Film Review: ‘America: Imagine the World Without Her’

America: Imagine the World Without Her

A slick, sprawling celebration of American exceptionalism from conservative writer and sociopolitical commentator Dinesh D'Souza.

After scoring a surprise box office success with his “2016: Obama’s America,” an agitprop portrait of our current U.S. president as a “breathtakingly anti-American” radical, conservative author and sociopolitical commentator Dinesh D’Souza strikes again with “America: Imagine the World Without Her,” a slick, sprawling celebration of American exceptionalism that could, much like its predecessor, make a bundle by rigorously reinforcing the deeply held beliefs and darkest suspicions of its target audience. A well-timed theatrical rollout in major markets during the upcoming July 4 holiday weekend will only enhance this aggressively patriotic documentary’s commercial appeal.

D’Souza sticks fairly close to the same game plan he employed for “2016,” once again sharing writing and directing chores with co-producer John Sullivan, and pulling double duty as narrator and oncamera interviewer. (He also appears here, fleetingly, as a fast-food restaurateur in a comedy sketch intended to illustrate the joys of capitalism.) The big difference in “America” is an abundance of cable TV-style historical re-enactments — sporadic sequences in which actors portray, with varying degrees of success, figures ranging from Abraham Lincoln (a strikingly effective Don Taylor) to Hilary Clinton (a none-too-persuasive Jennifer Pearson).

One such sequence, evidently set in an alternative universe, kicks off the film by dramatizing the fatal shooting of George Washington during a Revolutionary War battle. D’Souza follows this with portentous imagery (including the erasure of Mount Rushmore) and rhetorical questions — like, what if Hitler had developed the atomic bomb first? — that suggest “America” really will imagine what the world would have been like if the colonies had never broken free of British rule.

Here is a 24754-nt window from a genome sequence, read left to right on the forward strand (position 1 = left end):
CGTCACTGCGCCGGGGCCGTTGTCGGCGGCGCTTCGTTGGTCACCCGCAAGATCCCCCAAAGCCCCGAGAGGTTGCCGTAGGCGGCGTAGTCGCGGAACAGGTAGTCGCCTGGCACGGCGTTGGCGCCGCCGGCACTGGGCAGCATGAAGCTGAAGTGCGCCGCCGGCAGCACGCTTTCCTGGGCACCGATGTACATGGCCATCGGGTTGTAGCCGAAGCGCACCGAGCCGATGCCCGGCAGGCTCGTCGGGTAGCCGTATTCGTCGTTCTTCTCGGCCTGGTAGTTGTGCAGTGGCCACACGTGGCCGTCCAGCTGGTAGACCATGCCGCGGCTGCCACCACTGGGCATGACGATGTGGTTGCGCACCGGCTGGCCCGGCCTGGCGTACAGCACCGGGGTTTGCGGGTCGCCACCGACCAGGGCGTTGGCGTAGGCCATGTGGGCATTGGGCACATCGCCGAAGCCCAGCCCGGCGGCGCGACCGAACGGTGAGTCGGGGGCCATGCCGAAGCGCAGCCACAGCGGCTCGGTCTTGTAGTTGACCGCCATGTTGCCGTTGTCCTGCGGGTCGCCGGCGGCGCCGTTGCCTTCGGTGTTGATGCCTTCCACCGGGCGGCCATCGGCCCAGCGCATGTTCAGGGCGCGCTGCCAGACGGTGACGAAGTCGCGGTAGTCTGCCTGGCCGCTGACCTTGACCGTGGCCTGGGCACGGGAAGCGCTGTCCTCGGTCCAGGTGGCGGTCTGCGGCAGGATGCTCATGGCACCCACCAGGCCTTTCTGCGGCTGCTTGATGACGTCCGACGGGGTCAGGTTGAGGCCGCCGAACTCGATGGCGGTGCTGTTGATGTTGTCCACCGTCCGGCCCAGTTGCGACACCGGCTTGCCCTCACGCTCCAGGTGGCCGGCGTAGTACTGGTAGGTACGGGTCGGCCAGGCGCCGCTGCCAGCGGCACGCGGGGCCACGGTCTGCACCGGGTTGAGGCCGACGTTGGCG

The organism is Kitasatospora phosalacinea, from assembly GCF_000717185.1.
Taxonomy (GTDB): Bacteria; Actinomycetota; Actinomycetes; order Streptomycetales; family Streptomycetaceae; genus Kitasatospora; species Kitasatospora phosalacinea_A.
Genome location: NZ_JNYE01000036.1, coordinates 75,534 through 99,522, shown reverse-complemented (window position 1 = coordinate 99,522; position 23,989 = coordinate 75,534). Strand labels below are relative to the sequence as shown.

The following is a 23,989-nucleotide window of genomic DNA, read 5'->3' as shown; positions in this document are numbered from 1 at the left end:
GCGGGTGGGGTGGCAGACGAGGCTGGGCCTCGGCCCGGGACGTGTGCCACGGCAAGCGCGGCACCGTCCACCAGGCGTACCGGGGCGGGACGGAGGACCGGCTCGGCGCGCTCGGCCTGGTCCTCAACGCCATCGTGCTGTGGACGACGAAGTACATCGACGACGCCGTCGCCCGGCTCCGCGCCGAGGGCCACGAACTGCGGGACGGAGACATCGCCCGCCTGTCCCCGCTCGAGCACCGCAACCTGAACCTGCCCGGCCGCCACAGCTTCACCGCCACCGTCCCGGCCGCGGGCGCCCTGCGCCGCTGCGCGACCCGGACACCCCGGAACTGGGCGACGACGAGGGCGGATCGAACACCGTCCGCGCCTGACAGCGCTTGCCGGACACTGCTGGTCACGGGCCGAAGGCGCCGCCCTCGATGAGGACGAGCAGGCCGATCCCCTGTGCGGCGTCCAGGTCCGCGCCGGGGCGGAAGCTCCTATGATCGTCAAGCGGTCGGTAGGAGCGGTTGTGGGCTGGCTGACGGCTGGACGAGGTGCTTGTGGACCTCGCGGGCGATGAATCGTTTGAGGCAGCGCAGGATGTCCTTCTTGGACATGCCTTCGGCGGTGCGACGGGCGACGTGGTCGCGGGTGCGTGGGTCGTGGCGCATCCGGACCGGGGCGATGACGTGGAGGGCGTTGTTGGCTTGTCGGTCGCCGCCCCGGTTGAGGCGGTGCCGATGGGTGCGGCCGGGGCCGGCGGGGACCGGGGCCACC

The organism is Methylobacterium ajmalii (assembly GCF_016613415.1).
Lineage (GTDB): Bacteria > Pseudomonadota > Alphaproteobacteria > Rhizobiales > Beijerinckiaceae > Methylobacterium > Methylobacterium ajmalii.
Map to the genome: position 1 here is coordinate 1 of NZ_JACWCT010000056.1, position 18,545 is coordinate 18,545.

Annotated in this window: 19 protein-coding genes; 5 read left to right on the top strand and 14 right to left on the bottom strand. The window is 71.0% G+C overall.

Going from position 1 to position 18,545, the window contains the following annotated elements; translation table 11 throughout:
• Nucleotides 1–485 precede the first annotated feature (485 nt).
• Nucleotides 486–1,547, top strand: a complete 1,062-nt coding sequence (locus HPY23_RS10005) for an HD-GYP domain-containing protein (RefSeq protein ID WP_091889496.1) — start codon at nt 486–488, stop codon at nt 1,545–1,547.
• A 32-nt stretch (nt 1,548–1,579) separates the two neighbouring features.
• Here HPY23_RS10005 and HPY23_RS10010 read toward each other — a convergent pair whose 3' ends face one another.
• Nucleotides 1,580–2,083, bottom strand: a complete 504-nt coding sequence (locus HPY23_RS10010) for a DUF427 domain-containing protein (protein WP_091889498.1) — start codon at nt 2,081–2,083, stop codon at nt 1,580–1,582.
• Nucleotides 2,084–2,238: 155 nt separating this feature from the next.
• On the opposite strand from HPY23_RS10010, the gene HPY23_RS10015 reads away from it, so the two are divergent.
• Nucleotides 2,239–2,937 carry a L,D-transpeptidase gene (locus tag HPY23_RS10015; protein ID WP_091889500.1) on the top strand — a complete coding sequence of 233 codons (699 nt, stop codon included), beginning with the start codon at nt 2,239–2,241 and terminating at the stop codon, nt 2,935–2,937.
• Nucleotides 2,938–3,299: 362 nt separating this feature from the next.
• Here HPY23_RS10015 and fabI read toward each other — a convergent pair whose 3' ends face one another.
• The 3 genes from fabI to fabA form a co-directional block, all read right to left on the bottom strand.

But no: Despite its provocative title, the film — most of it, at least — is less speculative fiction than impassioned counterpoint. Drawing largely from his own published work, D’Souza offers a point-by-point response to historical revisionists, social activists and community organizers who want to define America as “a predatory colonial power,” and dwell on such unpleasant topics as the decimation of Native Americans, the mistreatment of blacks and Mexicans, and the widening gap between rich and poor in a capitalist society.

To his credit, D’Souza gives screen time to a few interviewees — like Native American rights activist Charmaine White Face — who clearly aren’t buying what he’s selling. For the most part, however, D’Souza gives the impression of someone obsessed with whitewashing any and all dark chapters in U.S. history books.

There are times when his defenses and rationalizations come across as almost laughably facile. Sure, he says, slavery was a bad thing. But, hey, there also were enslaved white people — indentured servants, to be precise — and some Deep South freed blacks who bred and sold slaves. And, yes, racism isn’t very nice. But just look at how a 19th-century African-American lady named C.J. Walker triumphed as a self-reliant capitalist while selling hair-care products and becoming a millionaire.

D’Souza devotes considerable time and energy to scornfully rebuking Howard Zinn’s “A People’s History of the United States,” which he views as positively un-American in its alternative view of the American mythos. Oddly enough, D’Souza displays almost as much contempt for actor Matt Damon, whom he characterizes as a Zinn acolyte and, worse, something of a hypocrite simply for being a highly paid movie star.

“America” shifts gears during its final half-hour, lurching from revisionism of historical revisionism to cautionary speculation. While focusing on the legacy of leftist community organizer Saul Alinsky — depicted here as an apt pupil of Chicago gangsters — he duly notes Alinsky’s influence on Obama’s agenda. But wait, there’s more: D’Souza also gets to take a pre-emptive shot at presumed presidential hopeful Clinton by dramatizing how the one-time “Goldwater girl” was led over the leftie dark side by Alinsky.

Anyone who has kept track of D’Souza’s untidy private life and recent legal difficulties may approach “America” wondering: Will he or won’t he? And as it turns out: Yes, he does indeed acknowledge his arrest and subsequent plea bargain for violation of campaign finance laws.